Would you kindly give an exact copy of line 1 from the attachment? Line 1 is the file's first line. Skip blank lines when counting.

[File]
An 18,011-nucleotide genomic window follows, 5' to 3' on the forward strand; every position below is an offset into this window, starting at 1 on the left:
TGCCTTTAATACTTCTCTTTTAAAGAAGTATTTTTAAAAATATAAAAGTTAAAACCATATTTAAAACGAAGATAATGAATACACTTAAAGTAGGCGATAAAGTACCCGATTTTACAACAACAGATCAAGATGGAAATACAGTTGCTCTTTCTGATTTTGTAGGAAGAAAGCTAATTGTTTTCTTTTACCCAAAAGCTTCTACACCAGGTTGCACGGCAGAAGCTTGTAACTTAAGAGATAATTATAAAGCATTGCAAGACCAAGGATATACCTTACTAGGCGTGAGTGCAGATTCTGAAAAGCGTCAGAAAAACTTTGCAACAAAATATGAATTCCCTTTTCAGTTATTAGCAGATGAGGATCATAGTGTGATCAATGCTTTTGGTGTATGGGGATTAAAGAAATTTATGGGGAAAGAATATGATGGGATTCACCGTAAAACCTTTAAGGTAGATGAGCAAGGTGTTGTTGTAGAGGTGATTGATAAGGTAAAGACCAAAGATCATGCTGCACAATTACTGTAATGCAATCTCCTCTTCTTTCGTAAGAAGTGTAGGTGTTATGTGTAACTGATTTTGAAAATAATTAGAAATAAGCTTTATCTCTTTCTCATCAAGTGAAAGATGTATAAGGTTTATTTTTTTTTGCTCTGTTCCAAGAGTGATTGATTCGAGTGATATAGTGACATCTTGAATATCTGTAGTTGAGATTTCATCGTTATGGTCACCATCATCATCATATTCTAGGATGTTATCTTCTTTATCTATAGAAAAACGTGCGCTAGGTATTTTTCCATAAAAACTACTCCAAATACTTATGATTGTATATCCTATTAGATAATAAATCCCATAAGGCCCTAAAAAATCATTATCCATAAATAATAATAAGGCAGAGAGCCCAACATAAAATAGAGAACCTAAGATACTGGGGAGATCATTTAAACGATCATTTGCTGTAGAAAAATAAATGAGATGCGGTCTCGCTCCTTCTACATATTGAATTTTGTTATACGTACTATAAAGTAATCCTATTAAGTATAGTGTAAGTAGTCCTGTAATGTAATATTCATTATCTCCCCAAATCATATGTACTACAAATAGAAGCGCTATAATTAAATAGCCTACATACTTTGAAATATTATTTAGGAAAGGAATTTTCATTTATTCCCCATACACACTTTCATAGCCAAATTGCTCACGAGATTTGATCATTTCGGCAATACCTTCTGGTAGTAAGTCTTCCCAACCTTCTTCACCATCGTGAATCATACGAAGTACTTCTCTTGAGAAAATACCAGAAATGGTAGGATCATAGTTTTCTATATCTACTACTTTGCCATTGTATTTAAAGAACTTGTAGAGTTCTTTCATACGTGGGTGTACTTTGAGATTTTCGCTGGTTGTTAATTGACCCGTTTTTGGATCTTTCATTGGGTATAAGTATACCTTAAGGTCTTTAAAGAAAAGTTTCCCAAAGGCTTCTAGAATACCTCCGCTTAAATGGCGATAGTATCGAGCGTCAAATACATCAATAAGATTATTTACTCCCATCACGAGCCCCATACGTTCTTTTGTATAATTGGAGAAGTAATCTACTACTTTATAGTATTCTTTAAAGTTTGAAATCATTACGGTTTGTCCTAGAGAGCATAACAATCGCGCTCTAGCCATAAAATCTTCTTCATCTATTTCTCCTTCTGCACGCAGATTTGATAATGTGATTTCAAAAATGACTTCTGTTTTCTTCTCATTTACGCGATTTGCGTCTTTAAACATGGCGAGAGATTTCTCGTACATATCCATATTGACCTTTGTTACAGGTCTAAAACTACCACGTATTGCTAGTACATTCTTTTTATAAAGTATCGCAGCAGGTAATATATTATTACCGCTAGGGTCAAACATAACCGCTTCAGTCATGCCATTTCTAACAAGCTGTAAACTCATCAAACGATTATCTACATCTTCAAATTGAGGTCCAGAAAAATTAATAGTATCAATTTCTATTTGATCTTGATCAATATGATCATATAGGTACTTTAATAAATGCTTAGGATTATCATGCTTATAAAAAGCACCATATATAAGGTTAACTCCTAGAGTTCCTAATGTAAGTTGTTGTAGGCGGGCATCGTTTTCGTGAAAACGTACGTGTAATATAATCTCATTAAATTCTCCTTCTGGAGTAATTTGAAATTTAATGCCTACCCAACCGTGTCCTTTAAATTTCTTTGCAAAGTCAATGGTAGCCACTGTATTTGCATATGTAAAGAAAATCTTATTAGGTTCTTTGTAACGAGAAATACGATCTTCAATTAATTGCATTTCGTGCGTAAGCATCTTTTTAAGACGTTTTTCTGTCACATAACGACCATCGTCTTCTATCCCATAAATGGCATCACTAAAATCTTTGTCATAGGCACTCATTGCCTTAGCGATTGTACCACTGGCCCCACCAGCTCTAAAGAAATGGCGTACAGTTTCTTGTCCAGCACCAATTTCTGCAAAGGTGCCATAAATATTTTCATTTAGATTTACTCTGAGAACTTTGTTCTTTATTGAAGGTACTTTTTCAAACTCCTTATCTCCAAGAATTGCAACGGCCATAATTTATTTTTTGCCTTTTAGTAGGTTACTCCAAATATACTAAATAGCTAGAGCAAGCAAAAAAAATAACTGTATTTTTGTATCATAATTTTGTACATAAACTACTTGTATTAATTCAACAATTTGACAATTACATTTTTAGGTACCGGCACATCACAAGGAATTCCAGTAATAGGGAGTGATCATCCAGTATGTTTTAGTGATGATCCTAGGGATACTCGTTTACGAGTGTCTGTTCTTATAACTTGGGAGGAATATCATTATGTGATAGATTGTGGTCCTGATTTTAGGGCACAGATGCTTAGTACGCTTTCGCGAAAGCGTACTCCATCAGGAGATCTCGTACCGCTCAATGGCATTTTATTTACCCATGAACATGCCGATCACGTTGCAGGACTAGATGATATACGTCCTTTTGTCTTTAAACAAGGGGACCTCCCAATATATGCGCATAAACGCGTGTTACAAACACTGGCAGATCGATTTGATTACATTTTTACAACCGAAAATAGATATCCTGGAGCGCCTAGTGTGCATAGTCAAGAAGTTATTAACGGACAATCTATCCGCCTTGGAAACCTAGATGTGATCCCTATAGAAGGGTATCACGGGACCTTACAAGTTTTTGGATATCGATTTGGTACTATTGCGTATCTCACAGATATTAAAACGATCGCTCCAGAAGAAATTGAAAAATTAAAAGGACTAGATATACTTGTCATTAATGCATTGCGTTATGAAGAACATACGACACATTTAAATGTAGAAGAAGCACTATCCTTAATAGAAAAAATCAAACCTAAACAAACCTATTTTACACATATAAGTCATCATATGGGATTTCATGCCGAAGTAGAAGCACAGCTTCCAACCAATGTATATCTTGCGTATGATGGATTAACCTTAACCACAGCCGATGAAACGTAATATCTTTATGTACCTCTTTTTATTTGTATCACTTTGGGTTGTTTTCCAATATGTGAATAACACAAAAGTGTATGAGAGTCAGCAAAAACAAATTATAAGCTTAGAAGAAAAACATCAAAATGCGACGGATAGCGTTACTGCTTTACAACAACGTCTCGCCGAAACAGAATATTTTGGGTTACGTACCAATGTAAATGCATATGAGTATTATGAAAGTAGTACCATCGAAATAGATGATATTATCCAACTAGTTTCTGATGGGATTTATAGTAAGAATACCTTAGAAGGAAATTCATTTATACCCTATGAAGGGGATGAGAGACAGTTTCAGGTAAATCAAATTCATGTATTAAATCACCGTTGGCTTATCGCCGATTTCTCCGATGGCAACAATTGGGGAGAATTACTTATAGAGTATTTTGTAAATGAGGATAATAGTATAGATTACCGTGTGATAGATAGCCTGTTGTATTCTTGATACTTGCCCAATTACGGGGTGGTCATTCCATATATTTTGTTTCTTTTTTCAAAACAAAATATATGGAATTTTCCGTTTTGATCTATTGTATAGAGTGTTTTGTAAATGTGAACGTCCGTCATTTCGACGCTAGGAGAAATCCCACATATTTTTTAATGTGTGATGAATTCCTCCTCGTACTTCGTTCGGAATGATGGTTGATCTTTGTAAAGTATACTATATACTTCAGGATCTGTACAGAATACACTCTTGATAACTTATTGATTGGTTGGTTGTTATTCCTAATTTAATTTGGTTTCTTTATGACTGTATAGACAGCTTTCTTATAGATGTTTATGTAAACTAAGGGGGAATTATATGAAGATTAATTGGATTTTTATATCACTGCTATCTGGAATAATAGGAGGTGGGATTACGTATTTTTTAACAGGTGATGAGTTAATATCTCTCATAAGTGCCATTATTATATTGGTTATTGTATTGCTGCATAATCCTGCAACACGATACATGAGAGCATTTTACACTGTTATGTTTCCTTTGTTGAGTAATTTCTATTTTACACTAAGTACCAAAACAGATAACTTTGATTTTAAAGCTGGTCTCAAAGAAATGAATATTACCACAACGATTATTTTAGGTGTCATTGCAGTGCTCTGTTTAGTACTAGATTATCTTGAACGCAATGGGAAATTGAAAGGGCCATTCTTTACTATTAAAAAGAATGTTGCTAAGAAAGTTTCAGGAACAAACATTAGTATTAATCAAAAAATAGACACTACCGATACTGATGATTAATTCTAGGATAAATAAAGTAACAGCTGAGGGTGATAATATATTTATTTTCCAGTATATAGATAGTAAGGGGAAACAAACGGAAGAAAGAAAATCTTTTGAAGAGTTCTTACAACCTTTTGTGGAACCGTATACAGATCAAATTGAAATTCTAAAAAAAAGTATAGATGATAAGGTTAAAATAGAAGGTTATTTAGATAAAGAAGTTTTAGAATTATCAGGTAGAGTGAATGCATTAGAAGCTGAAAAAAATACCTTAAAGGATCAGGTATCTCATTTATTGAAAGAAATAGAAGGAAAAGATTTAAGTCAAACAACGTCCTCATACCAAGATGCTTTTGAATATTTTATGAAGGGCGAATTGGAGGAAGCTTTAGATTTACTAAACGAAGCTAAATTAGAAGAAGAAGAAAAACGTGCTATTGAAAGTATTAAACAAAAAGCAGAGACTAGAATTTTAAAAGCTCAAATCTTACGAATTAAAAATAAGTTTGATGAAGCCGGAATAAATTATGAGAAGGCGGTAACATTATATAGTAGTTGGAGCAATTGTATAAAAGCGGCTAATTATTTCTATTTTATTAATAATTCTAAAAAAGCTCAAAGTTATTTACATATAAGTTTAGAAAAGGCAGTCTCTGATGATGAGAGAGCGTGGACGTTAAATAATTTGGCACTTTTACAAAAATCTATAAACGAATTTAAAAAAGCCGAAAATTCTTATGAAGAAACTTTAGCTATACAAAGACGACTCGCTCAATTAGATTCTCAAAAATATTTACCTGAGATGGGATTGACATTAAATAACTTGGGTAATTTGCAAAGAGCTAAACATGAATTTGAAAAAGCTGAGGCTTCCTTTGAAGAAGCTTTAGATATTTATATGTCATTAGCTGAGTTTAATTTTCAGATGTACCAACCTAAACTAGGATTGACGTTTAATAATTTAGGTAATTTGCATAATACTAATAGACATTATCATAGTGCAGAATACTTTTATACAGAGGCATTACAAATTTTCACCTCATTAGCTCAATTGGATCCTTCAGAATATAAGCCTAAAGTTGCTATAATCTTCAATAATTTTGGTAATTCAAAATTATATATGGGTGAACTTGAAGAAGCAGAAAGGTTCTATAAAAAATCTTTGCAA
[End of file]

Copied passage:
An 18,011-nucleotide genomic window follows, 5' to 3' on the forward strand; every position below is an offset into this window, starting at 1 on the left: